Brown-headed Nuthatches

The Brown-headed Nuthatch (Sitta pusilla) calls the pine forest of the southeastern United States its home. It lives there year-round, and also inhabits parts of northeastern Texas, middle Tennessee, east into southern Pennsylvania.

The highest breeding densities are in western South Carolina and Georgia, central Florida, and southern Mississippi.


Old growth, mature pines are the preferred habitat of this species, so much so that they dwell in these stands almost exclusively. The birds spend their lives in their territories.

They choose older pine forests for breeding; the loblolly-shortleaf pines (a pine with flaky bark and long needles, grouped in three’s, and oblong cones) and longleaf slash pines (pines found in swampy areas) attract the highest populations.

This species does not migrate, remaining instead close to its breeding range.

Distribution Map


This bird, like the Pygmy Nuthatch, has a short tail, a large head and a long bill. This is a small bird, whose body length is just 4.25 inches. True to its name, the Brown-headed displays a shade of brown on the top of its head and a splash of white on its nape.

It has a narrow, black eye stripe, and his cheeks, chin and belly are white. The wings are a blue-gray.


This Nuthatch breeds between February and April.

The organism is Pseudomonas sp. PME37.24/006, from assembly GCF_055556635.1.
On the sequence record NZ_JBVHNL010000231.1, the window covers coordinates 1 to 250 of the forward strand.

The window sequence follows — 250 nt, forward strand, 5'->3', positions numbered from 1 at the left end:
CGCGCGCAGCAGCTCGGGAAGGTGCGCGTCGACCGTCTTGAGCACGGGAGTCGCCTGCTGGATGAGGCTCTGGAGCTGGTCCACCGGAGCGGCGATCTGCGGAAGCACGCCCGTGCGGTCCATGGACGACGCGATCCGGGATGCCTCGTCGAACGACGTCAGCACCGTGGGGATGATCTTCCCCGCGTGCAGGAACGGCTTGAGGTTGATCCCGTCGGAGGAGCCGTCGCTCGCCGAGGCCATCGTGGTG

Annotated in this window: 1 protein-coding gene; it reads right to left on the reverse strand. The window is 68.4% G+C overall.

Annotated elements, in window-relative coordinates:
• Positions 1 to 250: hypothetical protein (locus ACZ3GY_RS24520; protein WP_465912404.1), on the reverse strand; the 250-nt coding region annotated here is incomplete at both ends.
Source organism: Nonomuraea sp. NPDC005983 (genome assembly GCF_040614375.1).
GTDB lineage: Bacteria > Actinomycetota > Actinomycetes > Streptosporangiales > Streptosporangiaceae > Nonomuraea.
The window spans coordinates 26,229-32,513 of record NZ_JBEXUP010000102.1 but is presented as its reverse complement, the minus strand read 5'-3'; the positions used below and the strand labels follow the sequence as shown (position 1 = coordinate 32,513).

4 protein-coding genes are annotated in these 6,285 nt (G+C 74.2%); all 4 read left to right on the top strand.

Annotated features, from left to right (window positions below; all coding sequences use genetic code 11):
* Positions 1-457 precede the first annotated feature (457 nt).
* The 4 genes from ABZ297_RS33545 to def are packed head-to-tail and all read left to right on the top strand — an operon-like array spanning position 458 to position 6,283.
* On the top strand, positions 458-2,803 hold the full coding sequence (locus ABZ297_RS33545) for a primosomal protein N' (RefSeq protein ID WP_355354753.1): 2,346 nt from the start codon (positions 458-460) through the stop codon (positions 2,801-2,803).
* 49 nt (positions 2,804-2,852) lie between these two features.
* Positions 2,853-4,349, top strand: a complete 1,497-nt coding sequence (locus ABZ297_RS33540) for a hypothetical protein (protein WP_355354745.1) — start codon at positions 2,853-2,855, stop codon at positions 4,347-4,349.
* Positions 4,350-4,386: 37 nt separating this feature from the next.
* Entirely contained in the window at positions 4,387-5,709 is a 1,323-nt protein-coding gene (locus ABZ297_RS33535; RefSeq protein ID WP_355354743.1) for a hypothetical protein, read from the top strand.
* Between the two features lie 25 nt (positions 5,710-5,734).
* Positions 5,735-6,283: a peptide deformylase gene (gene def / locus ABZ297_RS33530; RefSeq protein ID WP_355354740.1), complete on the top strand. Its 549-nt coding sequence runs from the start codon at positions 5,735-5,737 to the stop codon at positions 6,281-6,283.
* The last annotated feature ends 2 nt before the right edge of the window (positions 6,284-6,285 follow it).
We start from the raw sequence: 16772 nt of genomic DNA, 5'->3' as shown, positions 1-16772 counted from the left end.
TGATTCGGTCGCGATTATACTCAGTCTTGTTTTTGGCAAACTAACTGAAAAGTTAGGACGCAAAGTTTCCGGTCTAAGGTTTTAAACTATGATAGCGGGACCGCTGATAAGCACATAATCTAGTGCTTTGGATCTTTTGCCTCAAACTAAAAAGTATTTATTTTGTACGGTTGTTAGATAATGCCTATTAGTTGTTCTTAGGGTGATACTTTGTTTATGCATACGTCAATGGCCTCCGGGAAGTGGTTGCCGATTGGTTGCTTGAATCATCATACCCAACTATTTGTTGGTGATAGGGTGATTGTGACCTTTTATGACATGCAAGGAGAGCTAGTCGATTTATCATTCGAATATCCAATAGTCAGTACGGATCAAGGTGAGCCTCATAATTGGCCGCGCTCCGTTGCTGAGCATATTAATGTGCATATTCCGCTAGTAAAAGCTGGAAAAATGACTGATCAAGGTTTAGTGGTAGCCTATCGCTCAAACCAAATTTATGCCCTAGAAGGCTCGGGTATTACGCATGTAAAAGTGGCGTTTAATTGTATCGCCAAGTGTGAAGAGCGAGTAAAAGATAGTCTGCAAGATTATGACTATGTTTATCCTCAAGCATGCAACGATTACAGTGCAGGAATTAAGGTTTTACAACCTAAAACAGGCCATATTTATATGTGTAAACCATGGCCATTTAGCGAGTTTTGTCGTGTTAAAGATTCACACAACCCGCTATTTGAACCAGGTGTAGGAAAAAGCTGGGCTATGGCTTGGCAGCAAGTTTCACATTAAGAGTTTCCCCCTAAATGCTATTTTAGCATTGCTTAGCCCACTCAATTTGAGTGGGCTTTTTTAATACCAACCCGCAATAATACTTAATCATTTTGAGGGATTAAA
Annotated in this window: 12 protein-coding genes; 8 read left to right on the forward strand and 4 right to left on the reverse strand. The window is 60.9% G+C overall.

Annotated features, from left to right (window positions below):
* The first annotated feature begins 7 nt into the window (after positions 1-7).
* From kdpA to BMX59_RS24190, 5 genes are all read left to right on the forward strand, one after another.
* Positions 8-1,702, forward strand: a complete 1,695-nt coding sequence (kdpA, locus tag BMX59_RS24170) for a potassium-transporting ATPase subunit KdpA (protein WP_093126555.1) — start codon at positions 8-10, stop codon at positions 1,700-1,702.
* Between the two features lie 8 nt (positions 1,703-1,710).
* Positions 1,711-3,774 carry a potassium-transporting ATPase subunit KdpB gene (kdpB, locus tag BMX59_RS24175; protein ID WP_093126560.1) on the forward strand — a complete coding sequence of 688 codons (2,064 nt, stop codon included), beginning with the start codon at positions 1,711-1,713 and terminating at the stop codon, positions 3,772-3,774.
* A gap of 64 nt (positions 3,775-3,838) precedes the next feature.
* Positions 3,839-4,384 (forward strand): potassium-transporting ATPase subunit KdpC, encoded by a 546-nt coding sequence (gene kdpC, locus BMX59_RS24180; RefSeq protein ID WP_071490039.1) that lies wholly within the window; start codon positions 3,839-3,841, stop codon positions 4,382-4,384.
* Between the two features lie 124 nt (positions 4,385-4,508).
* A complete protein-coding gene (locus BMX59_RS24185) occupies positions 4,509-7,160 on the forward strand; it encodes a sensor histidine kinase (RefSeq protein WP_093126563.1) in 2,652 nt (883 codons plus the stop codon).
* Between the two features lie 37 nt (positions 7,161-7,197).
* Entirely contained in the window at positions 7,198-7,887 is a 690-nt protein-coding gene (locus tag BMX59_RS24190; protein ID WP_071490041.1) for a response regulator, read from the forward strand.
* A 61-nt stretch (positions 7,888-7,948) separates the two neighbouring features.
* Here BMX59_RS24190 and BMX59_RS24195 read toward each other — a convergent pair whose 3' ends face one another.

They utilize snags (standing dead trees) for nesting and roosting. They choose older pine stands rather than younger stands; sometimes they will utilize burned stands. The female excavates cavities in trees. She then incubates for two weeks, and the chicks fledge a week later.  


Birds are extremely intelligent creatures. Some have even mastered the ability to use tools.

The Brown-headed Nuthatch will take a piece of tree bark and use it as a lever to pry up other flakes of tree bark in its search for food. He will then carry his makeshift pry bar to other trees to find food there or uncover his hidden cache of seeds.

He generally forages in live pines, finding cockroaches, beetles and spiders in the warmer seasons and different types of arthropods and pine seeds in the colder seasons.


The Brown-headed Nuthatch gives a high sharp, nasal two-syllable vocalization, often followed by a rapid series of lower nasal notes.

Photo of author

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